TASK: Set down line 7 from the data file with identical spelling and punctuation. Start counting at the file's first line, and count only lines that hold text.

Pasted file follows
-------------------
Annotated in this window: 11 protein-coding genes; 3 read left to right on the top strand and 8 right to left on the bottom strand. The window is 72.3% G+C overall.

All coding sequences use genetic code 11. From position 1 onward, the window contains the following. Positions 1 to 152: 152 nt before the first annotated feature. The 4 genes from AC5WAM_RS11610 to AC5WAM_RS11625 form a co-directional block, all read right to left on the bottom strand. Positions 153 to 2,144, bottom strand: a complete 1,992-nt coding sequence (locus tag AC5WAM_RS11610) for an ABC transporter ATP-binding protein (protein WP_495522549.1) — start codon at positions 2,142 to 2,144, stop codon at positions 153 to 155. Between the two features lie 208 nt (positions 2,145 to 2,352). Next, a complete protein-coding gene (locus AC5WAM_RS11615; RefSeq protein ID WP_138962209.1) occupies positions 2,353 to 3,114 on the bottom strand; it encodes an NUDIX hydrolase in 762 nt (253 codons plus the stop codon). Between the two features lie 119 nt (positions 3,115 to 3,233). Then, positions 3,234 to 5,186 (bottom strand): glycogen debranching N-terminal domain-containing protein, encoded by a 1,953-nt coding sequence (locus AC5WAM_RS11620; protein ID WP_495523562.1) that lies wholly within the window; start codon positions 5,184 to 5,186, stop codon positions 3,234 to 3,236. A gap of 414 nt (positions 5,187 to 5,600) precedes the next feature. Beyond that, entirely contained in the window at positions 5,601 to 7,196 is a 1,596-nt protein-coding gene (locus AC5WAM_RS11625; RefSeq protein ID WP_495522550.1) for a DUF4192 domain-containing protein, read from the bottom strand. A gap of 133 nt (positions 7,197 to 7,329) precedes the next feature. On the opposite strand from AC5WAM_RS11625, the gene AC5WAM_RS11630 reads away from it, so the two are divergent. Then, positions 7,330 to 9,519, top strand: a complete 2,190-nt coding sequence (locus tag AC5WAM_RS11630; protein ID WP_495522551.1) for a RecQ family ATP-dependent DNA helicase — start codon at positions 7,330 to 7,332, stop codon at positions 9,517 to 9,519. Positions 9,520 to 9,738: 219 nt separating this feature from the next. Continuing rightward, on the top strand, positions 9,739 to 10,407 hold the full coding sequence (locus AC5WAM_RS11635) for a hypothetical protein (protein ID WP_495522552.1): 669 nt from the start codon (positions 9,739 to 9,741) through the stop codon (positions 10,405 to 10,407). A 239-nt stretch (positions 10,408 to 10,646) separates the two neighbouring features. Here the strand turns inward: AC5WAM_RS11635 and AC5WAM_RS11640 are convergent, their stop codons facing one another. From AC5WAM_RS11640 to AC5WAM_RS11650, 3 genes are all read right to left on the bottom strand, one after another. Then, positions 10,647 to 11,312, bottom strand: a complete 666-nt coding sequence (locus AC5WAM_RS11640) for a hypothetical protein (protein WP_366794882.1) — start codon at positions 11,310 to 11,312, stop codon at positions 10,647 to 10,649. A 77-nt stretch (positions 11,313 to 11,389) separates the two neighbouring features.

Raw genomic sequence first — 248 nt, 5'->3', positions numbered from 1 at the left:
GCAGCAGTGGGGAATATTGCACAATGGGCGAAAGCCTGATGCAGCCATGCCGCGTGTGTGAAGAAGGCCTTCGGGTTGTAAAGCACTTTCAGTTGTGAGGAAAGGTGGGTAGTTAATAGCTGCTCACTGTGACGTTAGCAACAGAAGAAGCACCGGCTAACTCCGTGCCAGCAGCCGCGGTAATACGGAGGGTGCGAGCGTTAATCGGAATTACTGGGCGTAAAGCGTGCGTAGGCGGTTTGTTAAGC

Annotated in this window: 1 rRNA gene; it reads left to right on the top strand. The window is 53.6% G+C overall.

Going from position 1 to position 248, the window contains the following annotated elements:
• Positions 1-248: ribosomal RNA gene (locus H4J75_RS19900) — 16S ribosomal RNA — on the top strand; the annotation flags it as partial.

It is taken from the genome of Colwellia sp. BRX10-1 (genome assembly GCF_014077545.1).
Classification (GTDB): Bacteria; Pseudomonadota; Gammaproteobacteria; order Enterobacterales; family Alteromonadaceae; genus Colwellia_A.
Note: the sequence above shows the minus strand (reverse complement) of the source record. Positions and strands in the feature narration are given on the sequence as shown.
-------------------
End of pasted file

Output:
• Positions 1-248: ribosomal RNA gene (locus H4J75_RS19900) — 16S ribosomal RNA — on the top strand; the annotation flags it as partial.